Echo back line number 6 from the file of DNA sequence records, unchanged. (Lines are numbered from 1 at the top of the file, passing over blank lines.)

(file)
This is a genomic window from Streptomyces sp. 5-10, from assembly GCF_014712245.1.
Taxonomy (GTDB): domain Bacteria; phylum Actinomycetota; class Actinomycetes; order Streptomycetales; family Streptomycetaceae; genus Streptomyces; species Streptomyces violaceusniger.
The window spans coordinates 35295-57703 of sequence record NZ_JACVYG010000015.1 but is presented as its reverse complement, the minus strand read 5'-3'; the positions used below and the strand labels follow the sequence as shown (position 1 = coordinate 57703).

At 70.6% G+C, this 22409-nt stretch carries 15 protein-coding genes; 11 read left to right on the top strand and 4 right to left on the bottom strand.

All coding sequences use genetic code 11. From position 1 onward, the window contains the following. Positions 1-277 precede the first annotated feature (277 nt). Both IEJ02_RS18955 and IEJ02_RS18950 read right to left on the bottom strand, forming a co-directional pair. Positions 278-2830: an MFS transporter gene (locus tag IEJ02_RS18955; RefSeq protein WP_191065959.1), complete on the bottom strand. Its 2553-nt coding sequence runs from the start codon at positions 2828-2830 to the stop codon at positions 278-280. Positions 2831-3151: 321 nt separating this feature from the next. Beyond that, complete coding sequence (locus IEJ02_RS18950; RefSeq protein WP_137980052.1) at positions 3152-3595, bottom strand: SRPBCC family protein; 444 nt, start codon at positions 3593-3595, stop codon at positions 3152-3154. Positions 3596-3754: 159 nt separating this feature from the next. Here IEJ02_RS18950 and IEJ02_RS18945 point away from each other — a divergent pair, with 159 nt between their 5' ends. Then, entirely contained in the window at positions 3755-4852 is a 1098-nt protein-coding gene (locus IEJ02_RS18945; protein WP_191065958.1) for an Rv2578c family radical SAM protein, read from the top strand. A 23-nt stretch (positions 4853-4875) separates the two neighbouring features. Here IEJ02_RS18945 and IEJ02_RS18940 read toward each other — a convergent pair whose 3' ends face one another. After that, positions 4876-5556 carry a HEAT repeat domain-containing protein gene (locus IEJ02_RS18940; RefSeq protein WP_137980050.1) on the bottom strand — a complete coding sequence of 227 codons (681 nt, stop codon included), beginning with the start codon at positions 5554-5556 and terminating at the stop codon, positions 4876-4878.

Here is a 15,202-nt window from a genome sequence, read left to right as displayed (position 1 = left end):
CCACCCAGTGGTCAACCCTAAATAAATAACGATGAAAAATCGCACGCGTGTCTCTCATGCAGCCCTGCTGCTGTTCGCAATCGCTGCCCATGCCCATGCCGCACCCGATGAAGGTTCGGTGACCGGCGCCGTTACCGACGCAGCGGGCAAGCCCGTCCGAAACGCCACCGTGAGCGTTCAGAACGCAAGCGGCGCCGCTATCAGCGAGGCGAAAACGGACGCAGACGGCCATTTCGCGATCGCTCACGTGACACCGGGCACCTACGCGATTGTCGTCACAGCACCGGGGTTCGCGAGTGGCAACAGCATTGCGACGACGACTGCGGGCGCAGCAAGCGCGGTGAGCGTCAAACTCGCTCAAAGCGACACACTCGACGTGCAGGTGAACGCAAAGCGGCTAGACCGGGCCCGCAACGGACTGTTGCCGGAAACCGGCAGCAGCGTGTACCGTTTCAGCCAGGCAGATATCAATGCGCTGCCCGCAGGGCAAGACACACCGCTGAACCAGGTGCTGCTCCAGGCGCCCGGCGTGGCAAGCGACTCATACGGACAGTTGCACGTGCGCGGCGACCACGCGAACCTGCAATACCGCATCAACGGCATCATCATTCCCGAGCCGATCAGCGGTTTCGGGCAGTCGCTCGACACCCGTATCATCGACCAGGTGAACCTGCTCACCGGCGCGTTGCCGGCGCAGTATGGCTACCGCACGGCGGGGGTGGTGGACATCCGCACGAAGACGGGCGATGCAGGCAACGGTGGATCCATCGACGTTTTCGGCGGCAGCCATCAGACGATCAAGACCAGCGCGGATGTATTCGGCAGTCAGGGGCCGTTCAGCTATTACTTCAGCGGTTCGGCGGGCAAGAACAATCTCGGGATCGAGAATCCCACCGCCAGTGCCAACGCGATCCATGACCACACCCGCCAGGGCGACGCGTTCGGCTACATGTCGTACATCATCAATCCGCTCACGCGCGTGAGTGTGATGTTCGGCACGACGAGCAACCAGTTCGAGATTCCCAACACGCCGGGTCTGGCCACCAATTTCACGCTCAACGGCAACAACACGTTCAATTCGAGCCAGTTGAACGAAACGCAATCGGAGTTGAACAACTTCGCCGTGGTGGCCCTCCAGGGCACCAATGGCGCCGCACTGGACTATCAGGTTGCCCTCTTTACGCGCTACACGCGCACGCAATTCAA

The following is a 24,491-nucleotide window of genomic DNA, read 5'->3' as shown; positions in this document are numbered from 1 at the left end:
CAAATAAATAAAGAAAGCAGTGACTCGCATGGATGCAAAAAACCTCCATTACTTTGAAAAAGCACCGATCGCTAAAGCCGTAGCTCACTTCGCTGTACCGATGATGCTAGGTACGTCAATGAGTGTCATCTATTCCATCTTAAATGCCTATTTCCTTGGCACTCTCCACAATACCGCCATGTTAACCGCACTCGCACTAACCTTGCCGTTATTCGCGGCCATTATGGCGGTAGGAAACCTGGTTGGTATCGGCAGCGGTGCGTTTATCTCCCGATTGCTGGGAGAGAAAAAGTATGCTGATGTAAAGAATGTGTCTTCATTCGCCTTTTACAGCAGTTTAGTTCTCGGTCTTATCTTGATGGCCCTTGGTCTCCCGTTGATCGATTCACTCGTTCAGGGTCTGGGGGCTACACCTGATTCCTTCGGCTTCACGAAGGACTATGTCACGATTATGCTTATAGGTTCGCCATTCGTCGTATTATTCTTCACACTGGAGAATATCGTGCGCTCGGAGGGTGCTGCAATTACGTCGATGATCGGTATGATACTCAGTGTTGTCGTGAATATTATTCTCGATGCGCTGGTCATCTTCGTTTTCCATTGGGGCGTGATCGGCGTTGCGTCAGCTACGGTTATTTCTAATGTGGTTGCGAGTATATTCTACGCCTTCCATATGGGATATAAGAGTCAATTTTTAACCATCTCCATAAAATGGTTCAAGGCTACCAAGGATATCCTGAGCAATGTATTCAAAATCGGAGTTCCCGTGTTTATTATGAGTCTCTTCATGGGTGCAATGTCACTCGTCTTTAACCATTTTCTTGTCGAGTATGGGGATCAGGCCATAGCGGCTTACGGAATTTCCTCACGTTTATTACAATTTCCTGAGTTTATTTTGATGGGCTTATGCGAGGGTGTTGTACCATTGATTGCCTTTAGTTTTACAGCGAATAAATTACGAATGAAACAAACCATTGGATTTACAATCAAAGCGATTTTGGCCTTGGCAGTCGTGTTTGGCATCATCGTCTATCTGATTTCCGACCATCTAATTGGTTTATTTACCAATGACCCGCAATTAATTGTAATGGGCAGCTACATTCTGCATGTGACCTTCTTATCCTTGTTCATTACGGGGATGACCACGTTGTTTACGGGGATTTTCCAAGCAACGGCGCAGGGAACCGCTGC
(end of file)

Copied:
Here is a 15,202-nt window from a genome sequence, read left to right as displayed (position 1 = left end):